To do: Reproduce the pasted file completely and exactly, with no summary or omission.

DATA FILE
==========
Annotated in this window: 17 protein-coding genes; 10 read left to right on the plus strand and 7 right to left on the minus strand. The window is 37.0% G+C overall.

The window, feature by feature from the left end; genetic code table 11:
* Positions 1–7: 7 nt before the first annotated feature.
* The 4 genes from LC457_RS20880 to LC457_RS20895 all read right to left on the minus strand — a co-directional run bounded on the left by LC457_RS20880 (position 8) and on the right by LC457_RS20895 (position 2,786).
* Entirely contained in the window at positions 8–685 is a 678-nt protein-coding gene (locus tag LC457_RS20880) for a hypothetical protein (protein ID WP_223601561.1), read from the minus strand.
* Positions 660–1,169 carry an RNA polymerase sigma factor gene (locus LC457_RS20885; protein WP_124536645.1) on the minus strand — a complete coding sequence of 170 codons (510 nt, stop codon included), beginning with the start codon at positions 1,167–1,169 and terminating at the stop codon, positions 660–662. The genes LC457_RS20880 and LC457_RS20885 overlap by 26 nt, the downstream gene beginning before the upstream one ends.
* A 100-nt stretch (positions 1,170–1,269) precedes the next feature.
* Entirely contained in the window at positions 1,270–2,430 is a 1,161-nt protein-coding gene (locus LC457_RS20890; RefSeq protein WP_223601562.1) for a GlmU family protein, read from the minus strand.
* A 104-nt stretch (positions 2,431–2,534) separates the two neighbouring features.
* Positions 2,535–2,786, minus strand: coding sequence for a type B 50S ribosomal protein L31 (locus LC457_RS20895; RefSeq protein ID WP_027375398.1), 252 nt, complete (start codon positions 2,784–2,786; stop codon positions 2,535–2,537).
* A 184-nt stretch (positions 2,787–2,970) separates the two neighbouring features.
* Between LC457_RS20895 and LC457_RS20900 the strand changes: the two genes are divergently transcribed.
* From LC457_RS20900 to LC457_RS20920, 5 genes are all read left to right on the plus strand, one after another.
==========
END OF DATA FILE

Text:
Annotated in this window: 17 protein-coding genes; 10 read left to right on the plus strand and 7 right to left on the minus strand. The window is 37.0% G+C overall.

The window, feature by feature from the left end; genetic code table 11:
* Positions 1–7: 7 nt before the first annotated feature.
* The 4 genes from LC457_RS20880 to LC457_RS20895 all read right to left on the minus strand — a co-directional run bounded on the left by LC457_RS20880 (position 8) and on the right by LC457_RS20895 (position 2,786).
* Entirely contained in the window at positions 8–685 is a 678-nt protein-coding gene (locus tag LC457_RS20880) for a hypothetical protein (protein ID WP_223601561.1), read from the minus strand.
* Positions 660–1,169 carry an RNA polymerase sigma factor gene (locus LC457_RS20885; protein WP_124536645.1) on the minus strand — a complete coding sequence of 170 codons (510 nt, stop codon included), beginning with the start codon at positions 1,167–1,169 and terminating at the stop codon, positions 660–662. The genes LC457_RS20880 and LC457_RS20885 overlap by 26 nt, the downstream gene beginning before the upstream one ends.
* A 100-nt stretch (positions 1,170–1,269) precedes the next feature.
* Entirely contained in the window at positions 1,270–2,430 is a 1,161-nt protein-coding gene (locus LC457_RS20890; RefSeq protein WP_223601562.1) for a GlmU family protein, read from the minus strand.
* A 104-nt stretch (positions 2,431–2,534) separates the two neighbouring features.
* Positions 2,535–2,786, minus strand: coding sequence for a type B 50S ribosomal protein L31 (locus LC457_RS20895; RefSeq protein ID WP_027375398.1), 252 nt, complete (start codon positions 2,784–2,786; stop codon positions 2,535–2,537).
* A 184-nt stretch (positions 2,787–2,970) separates the two neighbouring features.
* Between LC457_RS20895 and LC457_RS20900 the strand changes: the two genes are divergently transcribed.
* From LC457_RS20900 to LC457_RS20920, 5 genes are all read left to right on the plus strand, one after another.